Cochecho River
Cocheco River
The Cochecho at Hanson Pines, Rochester
Cochecho River is located in New Hampshire
Cochecho River
Cochecho River is located in the United States
Cochecho River
Location
CountryUnited States
StateNew Hampshire
CountyStrafford
Towns & citiesNew Durham, Farmington, Rochester, Dover
Physical characteristics
Source 
 • locationNew Durham
 • coordinates43°27′34″N 71°6′57″W / 43.45944°N 71.11583°W / 43.45944; -71.11583
 • elevation880 ft (270 m)
MouthPiscataqua River
 • location
Dover
 • coordinates
43°10′32″N 70°49′29″W / 43.17556°N 70.82472°W / 43.17556; -70.82472
 • elevation
0 ft (0 m)
Length38.3 mi (61.6 km)
Basin features
Tributaries 
 • leftDames Brook, Blackwater Brook, Fresh Creek
 • rightHayes Brook, Ela River, Mad River, Rattlesnake River, Axe Handle Brook, Isinglass River

The Cochecho River (incorrectly Cocheco River) is a tributary of the Piscataqua River, 38.3 miles (61.6 km) long,[1] in the U.S. state of New Hampshire. It rises in northern Strafford County and runs southeastward, through the town of Farmington and the cities of Rochester and Dover, where it provides hydroelectric power. Below the center of Dover, the river is tidal and joins the Salmon Falls River at the Maine border to form the Piscataqua. Significant tributaries include the Ela River, the Mad River, and the Isinglass River.

History of the name

Cochecho is an Abenaki word meaning "rapid foaming water," referring to Cochecho Falls in downtown Dover. Settlers adopted the name for both the river and principal settlement, the village of Cochecho. One of the oldest place names in New Hampshire, and the original name of Dover, Cochecho is at risk of extinction because of bureaucratic corruption.

In 1642, Richard Waldron was granted water privileges at Cochecho Falls, moving there from Dover Point to build a sawmill and gristmill. During the Industrial Revolution, these industries would be supplanted by cotton textile mills. In 1827, the Cocheco Manufacturing Company was founded, and its brick buildings would come to dominate the riverfront. But as historian Caroline Harwood Garland writes, "By an error of the engrossing clerk in the act of incorporation, the old Indian word, Cochecho, became Cocheco."[2] As historian Alonzo Hall Quint laments: "The chief fault of the present Company is their barbarous spelling of 'Cocheco' instead of 'Cochecho,' for which no possible excuse exists."[3]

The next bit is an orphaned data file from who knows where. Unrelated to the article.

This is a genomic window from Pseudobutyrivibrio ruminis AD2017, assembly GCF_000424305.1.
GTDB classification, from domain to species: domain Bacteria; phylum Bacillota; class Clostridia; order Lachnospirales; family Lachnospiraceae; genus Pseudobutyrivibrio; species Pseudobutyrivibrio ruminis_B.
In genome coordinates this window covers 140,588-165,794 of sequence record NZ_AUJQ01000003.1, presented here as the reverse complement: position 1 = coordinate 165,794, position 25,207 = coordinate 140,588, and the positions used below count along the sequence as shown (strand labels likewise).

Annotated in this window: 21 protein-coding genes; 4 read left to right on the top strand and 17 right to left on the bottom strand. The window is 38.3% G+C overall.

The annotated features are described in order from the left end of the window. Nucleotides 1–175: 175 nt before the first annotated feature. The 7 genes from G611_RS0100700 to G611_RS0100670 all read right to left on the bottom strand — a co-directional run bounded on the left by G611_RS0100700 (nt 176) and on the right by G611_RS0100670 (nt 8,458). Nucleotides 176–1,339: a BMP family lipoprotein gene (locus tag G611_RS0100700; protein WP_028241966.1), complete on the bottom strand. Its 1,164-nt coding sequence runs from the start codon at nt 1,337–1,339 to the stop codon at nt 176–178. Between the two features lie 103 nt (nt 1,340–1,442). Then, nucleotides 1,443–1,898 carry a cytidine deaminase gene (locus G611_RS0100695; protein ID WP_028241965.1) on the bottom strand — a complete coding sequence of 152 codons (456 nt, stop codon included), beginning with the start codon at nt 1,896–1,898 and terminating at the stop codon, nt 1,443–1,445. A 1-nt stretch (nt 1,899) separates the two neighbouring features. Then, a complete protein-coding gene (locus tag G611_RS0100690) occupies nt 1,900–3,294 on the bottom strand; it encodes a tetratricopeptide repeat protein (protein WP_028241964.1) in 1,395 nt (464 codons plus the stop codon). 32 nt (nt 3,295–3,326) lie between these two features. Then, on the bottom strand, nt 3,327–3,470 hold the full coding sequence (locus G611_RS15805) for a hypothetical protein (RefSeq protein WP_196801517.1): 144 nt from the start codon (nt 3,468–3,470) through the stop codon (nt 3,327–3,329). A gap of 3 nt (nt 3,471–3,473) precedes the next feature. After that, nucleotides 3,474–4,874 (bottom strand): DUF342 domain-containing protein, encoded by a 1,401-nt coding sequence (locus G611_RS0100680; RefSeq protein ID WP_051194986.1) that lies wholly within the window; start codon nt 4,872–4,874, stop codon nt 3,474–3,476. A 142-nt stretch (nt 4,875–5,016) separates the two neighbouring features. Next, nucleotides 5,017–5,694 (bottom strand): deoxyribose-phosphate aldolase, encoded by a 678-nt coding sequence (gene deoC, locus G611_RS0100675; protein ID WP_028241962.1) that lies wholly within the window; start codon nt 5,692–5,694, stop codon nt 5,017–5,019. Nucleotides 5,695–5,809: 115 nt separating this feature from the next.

In an 1851 essay written for the Dover Enquirer, Quint records the history of the Cochecho River's name:

It has been ill-treated in a most serious manner. Every person seems to have felt himself authorized to manage its orthography in any way he chose; hence all sorts of ways of spelling it have prevailed.

The first record in which we meet the name is in 1642, and in that the name is spelt CUTTCHECHOE, the pronunciation of which is evident. In 1648 it is spelt COCHCHECHOE and so pronounced for many years. In 1650 COCHECHAE is met with for once, and the pronunciation of this manner of spelling was that usually followed about 1670. In later times the pronunciation of the last syllable had reverted to the original form, that of the first and second remaining as it was so that Cochecho became the name; this is seen to be almost the exact original pronunciation and has been well settled for years. The spelling KECHEACHY was used occasionally a few years after 1700, but it never came into general use. The form QUOCHECHO is an unmitigated barbarism, so is COCHECO, although its unfortunate adoption by the Manufacturing Company of this place has given some credit to that form. The form COCHECHO is best supported by old examples and is at present generally adopted by all who know anything of its origin."[4]